Revisiting Childhood Memories

We were sad to leave Brighton and our family, but excited to begin our northward journey through Michigan. Next stop would be Interlochen State Park. This was the closest we could get to the Crystal Lake and Leelanau Peninsula.

Interlochen is actually Michigan’s first and oldest state park. It is located adjacent to the Interlochen Arts Camp. Because it is an older campground, the sites are fairly small and close. Large trees shade the campground providing an extra challenge when backing into a campsite. The park was our launching pad for discovery and, as such, it worked just fine.

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Our first day, we headed west to see Crystal Lake. Some of my oldest and fondest memories are of family vacations at the Blue Anchor in Crystal Lake. We stayed in cabins and swam in the lake. We had sailing lessons and, for a big treat headed in to Frankfort for olive burgers and root beer floats at the local A&W.

In fifty years or more, much has changed at Crystal Lake, but it remains a beautiful lake. The Blue Anchor must be long gone replaced by vacation homes, but the A&W is still there and they don’t seem to have changed a thing! Sitting outside at a picnic table, we had a delicious lunch of Lake Michigan-caught white fish at the Port City Smokehouse.

Afterwards we intended to take a walk in a dog-friendly part of Sleeping Bear Dunes National Lakeshore but ended up on a long drive around the area including a stop at Point Betsie Light House. We would have to leave Sleeping Bear for another day, but took a walk on a rail to trail in Sutton’s Bay.

Leelanau Cheese Shop was recommended to us by Renee and we followed that with a stop at the Sutton’s Bay Ciderie for a tasting.

It was a long, but thoroughly enjoyable day with more adventures sure to come.

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Motoring Through PA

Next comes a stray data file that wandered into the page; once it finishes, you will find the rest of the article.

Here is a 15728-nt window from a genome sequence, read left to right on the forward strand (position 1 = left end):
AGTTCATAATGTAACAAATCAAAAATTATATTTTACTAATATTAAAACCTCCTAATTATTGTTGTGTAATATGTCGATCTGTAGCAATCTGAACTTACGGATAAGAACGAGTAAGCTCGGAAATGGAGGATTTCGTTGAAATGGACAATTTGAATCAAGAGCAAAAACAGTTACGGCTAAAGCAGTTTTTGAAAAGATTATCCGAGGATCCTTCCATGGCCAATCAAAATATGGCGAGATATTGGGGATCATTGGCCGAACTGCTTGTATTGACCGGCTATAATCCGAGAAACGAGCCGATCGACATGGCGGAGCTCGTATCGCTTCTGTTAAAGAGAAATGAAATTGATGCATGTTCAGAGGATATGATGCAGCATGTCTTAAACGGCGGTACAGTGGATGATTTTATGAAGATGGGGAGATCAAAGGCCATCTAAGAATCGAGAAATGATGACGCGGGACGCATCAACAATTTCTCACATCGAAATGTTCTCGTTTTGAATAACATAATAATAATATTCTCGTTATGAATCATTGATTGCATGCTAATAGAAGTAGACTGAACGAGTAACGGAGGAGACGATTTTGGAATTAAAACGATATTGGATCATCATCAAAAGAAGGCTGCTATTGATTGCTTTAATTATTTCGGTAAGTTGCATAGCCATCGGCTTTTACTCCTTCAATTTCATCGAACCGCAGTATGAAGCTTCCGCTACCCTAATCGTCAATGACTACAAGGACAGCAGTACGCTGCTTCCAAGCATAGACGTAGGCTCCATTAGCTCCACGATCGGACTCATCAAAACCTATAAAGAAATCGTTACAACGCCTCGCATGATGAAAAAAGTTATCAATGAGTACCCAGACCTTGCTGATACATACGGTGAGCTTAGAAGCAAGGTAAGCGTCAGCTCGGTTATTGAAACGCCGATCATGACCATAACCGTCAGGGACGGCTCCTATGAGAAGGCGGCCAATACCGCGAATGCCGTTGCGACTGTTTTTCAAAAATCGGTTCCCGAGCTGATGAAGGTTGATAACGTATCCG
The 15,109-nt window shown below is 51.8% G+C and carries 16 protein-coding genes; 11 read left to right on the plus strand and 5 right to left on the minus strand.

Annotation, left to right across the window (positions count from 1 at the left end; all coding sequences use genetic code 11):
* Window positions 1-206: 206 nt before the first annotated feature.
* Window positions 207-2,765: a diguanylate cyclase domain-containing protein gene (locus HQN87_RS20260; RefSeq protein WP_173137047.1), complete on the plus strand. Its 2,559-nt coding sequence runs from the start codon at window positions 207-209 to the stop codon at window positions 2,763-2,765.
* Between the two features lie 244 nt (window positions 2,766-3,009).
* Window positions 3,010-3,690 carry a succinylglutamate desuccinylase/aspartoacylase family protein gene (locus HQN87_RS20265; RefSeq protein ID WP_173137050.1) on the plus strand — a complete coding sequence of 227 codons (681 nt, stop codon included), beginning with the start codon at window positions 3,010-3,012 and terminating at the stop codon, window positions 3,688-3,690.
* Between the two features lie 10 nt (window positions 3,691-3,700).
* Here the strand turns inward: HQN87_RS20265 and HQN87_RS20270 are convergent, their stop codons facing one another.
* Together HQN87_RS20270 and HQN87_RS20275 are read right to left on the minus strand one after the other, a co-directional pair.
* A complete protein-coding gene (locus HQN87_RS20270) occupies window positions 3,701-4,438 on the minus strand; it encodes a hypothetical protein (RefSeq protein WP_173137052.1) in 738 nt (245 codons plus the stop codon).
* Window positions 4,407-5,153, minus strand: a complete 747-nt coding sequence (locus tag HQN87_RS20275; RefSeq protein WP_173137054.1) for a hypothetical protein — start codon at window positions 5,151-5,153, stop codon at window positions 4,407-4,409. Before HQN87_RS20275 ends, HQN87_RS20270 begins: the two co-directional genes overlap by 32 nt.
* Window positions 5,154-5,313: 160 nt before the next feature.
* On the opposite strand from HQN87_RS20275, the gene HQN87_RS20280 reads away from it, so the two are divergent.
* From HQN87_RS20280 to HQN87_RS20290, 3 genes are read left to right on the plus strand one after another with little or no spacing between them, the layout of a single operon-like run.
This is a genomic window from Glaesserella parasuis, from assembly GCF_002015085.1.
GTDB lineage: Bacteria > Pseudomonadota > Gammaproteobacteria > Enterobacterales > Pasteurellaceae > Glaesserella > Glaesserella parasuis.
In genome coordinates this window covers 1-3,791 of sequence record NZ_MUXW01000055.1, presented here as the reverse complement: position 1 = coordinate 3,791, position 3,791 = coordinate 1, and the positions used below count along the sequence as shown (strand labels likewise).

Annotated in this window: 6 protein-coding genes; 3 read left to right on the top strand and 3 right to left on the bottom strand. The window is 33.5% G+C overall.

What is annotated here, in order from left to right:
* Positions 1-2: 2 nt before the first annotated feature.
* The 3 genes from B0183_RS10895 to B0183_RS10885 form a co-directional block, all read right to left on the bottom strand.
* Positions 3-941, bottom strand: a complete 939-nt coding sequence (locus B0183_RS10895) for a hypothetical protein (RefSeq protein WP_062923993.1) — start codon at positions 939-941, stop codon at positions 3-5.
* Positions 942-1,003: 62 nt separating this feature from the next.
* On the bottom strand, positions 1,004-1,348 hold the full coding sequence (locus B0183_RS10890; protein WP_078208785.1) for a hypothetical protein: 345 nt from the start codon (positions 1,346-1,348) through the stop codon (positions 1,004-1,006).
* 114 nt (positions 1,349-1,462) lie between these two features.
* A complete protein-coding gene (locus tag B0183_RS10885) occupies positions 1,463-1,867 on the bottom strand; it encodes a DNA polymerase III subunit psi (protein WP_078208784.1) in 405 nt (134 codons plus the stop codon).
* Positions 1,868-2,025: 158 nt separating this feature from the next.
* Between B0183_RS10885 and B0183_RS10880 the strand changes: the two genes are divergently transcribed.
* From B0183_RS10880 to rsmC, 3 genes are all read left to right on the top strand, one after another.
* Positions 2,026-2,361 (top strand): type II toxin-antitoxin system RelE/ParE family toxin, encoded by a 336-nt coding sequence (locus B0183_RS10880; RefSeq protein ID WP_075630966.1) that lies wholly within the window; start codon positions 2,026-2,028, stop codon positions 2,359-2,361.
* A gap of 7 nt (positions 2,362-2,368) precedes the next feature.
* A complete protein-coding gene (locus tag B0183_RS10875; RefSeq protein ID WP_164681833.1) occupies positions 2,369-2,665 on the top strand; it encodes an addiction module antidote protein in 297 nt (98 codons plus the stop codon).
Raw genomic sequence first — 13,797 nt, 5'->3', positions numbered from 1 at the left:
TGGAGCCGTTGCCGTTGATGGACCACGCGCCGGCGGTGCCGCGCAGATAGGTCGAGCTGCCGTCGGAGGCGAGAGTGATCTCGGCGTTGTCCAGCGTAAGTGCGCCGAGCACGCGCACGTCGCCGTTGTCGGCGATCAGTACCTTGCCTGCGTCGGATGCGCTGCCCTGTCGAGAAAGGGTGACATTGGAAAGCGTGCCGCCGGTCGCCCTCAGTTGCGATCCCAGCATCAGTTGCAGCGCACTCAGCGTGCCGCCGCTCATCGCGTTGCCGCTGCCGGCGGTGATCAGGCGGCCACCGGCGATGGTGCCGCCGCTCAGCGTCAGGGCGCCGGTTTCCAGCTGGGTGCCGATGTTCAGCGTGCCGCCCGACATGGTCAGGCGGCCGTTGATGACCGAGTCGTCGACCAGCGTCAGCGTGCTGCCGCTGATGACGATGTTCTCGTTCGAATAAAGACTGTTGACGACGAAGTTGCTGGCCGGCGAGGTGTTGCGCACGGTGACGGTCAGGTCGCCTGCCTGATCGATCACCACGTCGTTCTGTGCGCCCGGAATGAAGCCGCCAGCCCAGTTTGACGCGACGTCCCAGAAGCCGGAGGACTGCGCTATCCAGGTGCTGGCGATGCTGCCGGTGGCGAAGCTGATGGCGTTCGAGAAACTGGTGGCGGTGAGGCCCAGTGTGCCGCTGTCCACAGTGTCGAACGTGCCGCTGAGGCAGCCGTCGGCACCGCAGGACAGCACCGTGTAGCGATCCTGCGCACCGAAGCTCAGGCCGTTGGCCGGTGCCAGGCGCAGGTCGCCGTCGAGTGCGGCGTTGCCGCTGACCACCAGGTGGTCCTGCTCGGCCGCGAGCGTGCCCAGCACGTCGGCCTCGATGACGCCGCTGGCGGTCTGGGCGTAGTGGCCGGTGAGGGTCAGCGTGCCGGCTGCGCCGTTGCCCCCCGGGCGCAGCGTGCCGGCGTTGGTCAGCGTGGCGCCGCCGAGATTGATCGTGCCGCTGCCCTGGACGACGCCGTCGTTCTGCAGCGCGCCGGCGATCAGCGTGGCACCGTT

After three days of driving, we’ve almost hit Ohio. Goodness there is a lot of Pennsylvania. We have regained our travel legs and everyone is enjoying the journey.

Our first night we stayed at Promised Land State Park. We had a lovely site in the Pickerel Point Campground. It was a perfect afternoon/evening and we were so happy to be back in the trailer. About 5:30 the skies darkened and a big thunderstorm hit. This is when we pity the tent campers. The blue skies returned and we enjoyed the rest of the evening.

We made it to Woodland, PA for the second night and stayed at a nice commercial campground. Biggest catastrophe to date were the bumps that made our over-filled freezer open and dump everything on the floor. Nothing a little duct tape can’t address.

The third night we stayed at the nicest commercial campground we have ever seen. Rocky Springs Campground had a lot of seasonals, but everything was immaculate.  The rolling western PA hills were gorgeous. The campground was enormous with kids running everywhere having a magnificent time. They had a heated inground pool, playground and the sites were widely spaced. We don’t prefer commercial campgrounds, but this one broke the rules. We had a delightful evening by the fire.